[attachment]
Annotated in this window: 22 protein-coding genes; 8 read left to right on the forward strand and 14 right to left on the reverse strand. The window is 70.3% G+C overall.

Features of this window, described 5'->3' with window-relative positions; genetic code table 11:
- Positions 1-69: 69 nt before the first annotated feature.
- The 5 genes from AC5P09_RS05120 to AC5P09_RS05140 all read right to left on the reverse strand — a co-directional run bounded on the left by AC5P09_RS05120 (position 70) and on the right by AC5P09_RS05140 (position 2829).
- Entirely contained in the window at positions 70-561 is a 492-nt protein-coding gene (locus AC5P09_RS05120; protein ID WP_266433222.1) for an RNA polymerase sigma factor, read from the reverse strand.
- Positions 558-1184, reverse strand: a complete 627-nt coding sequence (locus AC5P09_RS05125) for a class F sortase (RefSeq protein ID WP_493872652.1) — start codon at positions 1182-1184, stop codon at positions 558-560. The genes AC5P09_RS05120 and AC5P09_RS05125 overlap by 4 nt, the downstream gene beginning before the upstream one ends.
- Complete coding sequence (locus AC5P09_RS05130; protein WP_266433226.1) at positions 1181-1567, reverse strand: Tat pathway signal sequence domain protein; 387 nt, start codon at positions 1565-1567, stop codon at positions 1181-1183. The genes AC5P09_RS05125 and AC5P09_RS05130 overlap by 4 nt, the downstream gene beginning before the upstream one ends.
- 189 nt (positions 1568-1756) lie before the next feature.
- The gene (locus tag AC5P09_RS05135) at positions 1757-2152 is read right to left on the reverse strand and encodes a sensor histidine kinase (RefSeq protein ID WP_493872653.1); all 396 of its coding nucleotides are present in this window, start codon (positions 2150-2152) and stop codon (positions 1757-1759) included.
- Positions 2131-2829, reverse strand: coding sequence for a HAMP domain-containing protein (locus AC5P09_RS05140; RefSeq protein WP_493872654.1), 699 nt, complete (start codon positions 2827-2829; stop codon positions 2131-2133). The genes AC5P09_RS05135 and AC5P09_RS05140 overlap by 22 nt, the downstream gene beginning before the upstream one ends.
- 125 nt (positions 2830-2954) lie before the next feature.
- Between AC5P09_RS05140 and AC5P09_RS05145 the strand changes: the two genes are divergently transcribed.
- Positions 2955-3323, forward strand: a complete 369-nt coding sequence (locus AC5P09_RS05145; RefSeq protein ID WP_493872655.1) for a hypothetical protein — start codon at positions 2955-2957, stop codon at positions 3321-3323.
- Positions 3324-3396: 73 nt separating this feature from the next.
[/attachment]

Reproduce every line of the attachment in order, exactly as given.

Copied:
Annotated in this window: 22 protein-coding genes; 8 read left to right on the forward strand and 14 right to left on the reverse strand. The window is 70.3% G+C overall.

Features of this window, described 5'->3' with window-relative positions; genetic code table 11:
- Positions 1-69: 69 nt before the first annotated feature.
- The 5 genes from AC5P09_RS05120 to AC5P09_RS05140 all read right to left on the reverse strand — a co-directional run bounded on the left by AC5P09_RS05120 (position 70) and on the right by AC5P09_RS05140 (position 2829).
- Entirely contained in the window at positions 70-561 is a 492-nt protein-coding gene (locus AC5P09_RS05120; protein ID WP_266433222.1) for an RNA polymerase sigma factor, read from the reverse strand.
- Positions 558-1184, reverse strand: a complete 627-nt coding sequence (locus AC5P09_RS05125) for a class F sortase (RefSeq protein ID WP_493872652.1) — start codon at positions 1182-1184, stop codon at positions 558-560. The genes AC5P09_RS05120 and AC5P09_RS05125 overlap by 4 nt, the downstream gene beginning before the upstream one ends.
- Complete coding sequence (locus AC5P09_RS05130; protein WP_266433226.1) at positions 1181-1567, reverse strand: Tat pathway signal sequence domain protein; 387 nt, start codon at positions 1565-1567, stop codon at positions 1181-1183. The genes AC5P09_RS05125 and AC5P09_RS05130 overlap by 4 nt, the downstream gene beginning before the upstream one ends.
- 189 nt (positions 1568-1756) lie before the next feature.
- The gene (locus tag AC5P09_RS05135) at positions 1757-2152 is read right to left on the reverse strand and encodes a sensor histidine kinase (RefSeq protein ID WP_493872653.1); all 396 of its coding nucleotides are present in this window, start codon (positions 2150-2152) and stop codon (positions 1757-1759) included.
- Positions 2131-2829, reverse strand: coding sequence for a HAMP domain-containing protein (locus AC5P09_RS05140; RefSeq protein WP_493872654.1), 699 nt, complete (start codon positions 2827-2829; stop codon positions 2131-2133). The genes AC5P09_RS05135 and AC5P09_RS05140 overlap by 22 nt, the downstream gene beginning before the upstream one ends.
- 125 nt (positions 2830-2954) lie before the next feature.
- Between AC5P09_RS05140 and AC5P09_RS05145 the strand changes: the two genes are divergently transcribed.
- Positions 2955-3323, forward strand: a complete 369-nt coding sequence (locus AC5P09_RS05145; RefSeq protein ID WP_493872655.1) for a hypothetical protein — start codon at positions 2955-2957, stop codon at positions 3321-3323.
- Positions 3324-3396: 73 nt separating this feature from the next.